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As Barclays Announces Apple Pay Support, Here’s Everything you Need to Know About the System

apple-pay-what-you-need-to-know

12 years ago the government introduced a brand-new scheme called 'Chip-and-Pin'. It was revolutionary stuff – the beginning of the end for the cheque. Customers now had the option to pay for goods by putting their card into a machine and entering their pin like they would at an ATM.

Of course, in tech 12 years is a long time. As it turns out, Chip-and-Pin is too much work. Why go through the trouble of putting your card into a terminal when you can just wave it in front of the screen to pay for things?

Much better.

Kind of.

Contactless Pay via debit or credit card is still emerging tech, but it’s already becoming outdated. I mean, why bother taking your card out of your purse at all, when you can settle a transaction using something that’s always close to hand: your smartphone?!

This week, Barclays and Barclaycard announced that their customers will now be able to use Apple Pay at over 400,000 contactless locations across the UK, as well as within the London transport network. Apple Pay can also be used when shopping via retailer apps.

Barclays is the last major bank to embrace the Apple Pay system and joins NatWest, RBS, Halifax, Lloyds, MBNA, Nationwide, Santander, TSB, Tesco Bank, Bank of Scotland, First Direct and Ulster Bank, all of which are well up to speed with the service. Major credit card providers Visa, Mastercard, Capital One and American Express are also on board.

With Barclays finally completing the line-up of major banks supporting Apple Pay, here’s what you need to know about this new form of contactless payment

What is Apple Pay?

Apple Pay is a feature on the latest Apple devices and a form of contactless payment technology that pairs with debit and credit cards, enabling users to complete transactions via their iDevice.

Which devices does Apple Pay work with?

Apple Pay is only available on newer devices. For in-store purchases the service currently works with iPhone 6, iPhone 6S, iPhone SE and Apple Watch (when paired with iPhone 5 or later). For in-app purchases, the service expands to the iPad Air 2, iPad Pro and iPad mini 3. All Apple devices launched from here on in will include the feature.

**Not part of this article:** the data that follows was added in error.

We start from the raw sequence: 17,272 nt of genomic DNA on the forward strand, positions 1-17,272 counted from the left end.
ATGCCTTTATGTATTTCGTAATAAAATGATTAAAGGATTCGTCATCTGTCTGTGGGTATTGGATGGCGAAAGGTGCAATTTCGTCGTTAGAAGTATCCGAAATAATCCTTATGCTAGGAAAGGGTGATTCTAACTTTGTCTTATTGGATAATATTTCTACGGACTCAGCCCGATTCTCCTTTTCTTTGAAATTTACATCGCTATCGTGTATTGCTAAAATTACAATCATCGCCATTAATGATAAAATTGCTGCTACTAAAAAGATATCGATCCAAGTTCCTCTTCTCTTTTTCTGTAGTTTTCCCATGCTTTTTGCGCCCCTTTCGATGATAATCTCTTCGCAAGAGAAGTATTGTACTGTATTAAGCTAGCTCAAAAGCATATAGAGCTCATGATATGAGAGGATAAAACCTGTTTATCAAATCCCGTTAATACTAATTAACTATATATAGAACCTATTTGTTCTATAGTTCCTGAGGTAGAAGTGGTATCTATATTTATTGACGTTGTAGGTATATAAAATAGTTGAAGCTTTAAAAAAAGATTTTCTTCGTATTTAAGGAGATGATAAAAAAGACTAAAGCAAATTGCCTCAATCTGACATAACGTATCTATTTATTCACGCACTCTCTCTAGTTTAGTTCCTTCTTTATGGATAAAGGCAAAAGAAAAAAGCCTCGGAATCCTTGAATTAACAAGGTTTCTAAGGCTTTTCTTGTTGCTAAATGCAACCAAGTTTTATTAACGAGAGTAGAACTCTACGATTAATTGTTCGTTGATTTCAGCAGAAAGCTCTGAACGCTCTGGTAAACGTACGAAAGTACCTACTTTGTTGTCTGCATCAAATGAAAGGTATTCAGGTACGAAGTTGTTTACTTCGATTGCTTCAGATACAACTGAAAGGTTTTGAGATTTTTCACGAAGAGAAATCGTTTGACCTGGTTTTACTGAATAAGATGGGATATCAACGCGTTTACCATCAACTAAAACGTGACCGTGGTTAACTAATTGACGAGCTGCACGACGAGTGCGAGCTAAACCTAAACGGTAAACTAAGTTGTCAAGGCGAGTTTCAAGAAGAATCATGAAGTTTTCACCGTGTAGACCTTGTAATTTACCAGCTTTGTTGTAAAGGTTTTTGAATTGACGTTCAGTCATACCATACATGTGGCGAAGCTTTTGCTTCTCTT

Is Apple Pay Secure?

Yes, Apple certainly believes so. The company says that its servers do not save card numbers or any transaction data.

To protect card details, Apple creates an encrypted Device Account Number for each of your cards and stores it in a dedicated chip in the device called the Secure Element. Each time you complete a transaction, Apple sends the merchant a token that replaces your card details, meaning the retailer never has access to your card information.

How does Apple Pay work?

Apple Pay works using NFC (Near Field Communication) technology and Touch ID. Using your iPhone, when paying for something, you simply hold your device close to the contactless terminal with your finger on Touch ID and wait for the beep to confirm that the payment has gone through correctly. No need to wake your device or open an app. A receipt for your transaction is stored in the Wallet app.

Apple Watch works in a similar way, except you’ll need to double-click the side button when holding your device close to the contactless reader.

Paying for something within an app is even easier: simply select Apple Pay and place your finger on Touch ID.

Where can I use Apple Pay?

There are currently over 400,000 Apple Pay contactless locations in the UK, with merchants including M&S, BP, Boots, Pret, Co-Op, Waitrose and Costa.

Apple Pay can also be used across the London transport network and within numerous apps including Apple, Topshop, Etsy, Trainline, Zara and Just Eat.

When shopping, just look for these symbols at checkout:

apple-pay-logo

What if I lose my Apple device?

If you lose your iPhone, iPad or Apple Watch, Apple says you can use the Find My iPhone feature to set the device to Lost Mode. This feature locks the device and prevents content from being accessed. Find My iPhone can also be used to complete wipe a device.

apple-pay-what-you-need-to-know

12 years ago the government introduced a brand-new scheme called 'Chip-and-Pin'. It was revolutionary stuff – the beginning of the end for the cheque. Customers now had the option to pay for goods by putting their card into a machine and entering their pin like they would at an ATM.

Of course, in tech 12 years is a long time.


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